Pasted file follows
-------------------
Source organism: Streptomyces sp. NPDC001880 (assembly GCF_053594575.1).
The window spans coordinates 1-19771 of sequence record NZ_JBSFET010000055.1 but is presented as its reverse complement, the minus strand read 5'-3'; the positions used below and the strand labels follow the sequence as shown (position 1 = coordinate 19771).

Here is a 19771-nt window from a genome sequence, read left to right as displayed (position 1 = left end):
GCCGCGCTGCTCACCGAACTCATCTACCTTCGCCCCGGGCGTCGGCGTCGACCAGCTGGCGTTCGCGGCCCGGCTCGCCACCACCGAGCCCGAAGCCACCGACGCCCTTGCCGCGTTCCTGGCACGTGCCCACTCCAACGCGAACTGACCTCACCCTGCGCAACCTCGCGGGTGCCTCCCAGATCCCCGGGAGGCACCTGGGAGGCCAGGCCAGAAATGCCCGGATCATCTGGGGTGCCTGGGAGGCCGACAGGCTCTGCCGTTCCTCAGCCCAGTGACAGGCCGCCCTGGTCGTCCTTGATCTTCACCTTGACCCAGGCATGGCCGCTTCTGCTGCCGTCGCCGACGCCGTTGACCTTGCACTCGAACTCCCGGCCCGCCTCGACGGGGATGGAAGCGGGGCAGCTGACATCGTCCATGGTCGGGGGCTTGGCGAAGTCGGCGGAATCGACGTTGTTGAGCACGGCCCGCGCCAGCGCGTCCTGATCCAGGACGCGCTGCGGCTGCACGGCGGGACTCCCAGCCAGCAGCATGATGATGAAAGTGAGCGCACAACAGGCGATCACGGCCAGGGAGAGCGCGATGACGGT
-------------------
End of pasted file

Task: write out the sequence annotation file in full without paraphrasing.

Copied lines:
Source organism: Streptomyces sp. NPDC001880 (assembly GCF_053594575.1).
The window spans coordinates 1-19771 of sequence record NZ_JBSFET010000055.1 but is presented as its reverse complement, the minus strand read 5'-3'; the positions used below and the strand labels follow the sequence as shown (position 1 = coordinate 19771).

Here is a 19771-nt window from a genome sequence, read left to right as displayed (position 1 = left end):
GCCGCGCTGCTCACCGAACTCATCTACCTTCGCCCCGGGCGTCGGCGTCGACCAGCTGGCGTTCGCGGCCCGGCTCGCCACCACCGAGCCCGAAGCCACCGACGCCCTTGCCGCGTTCCTGGCACGTGCCCACTCCAACGCGAACTGACCTCACCCTGCGCAACCTCGCGGGTGCCTCCCAGATCCCCGGGAGGCACCTGGGAGGCCAGGCCAGAAATGCCCGGATCATCTGGGGTGCCTGGGAGGCCGACAGGCTCTGCCGTTCCTCAGCCCAGTGACAGGCCGCCCTGGTCGTCCTTGATCTTCACCTTGACCCAGGCATGGCCGCTTCTGCTGCCGTCGCCGACGCCGTTGACCTTGCACTCGAACTCCCGGCCCGCCTCGACGGGGATGGAAGCGGGGCAGCTGACATCGTCCATGGTCGGGGGCTTGGCGAAGTCGGCGGAATCGACGTTGTTGAGCACGGCCCGCGCCAGCGCGTCCTGATCCAGGACGCGCTGCGGCTGCACGGCGGGACTCCCAGCCAGCAGCATGATGATGAAAGTGAGCGCACAACAGGCGATCACGGCCAGGGAGAGCGCGATGACGGT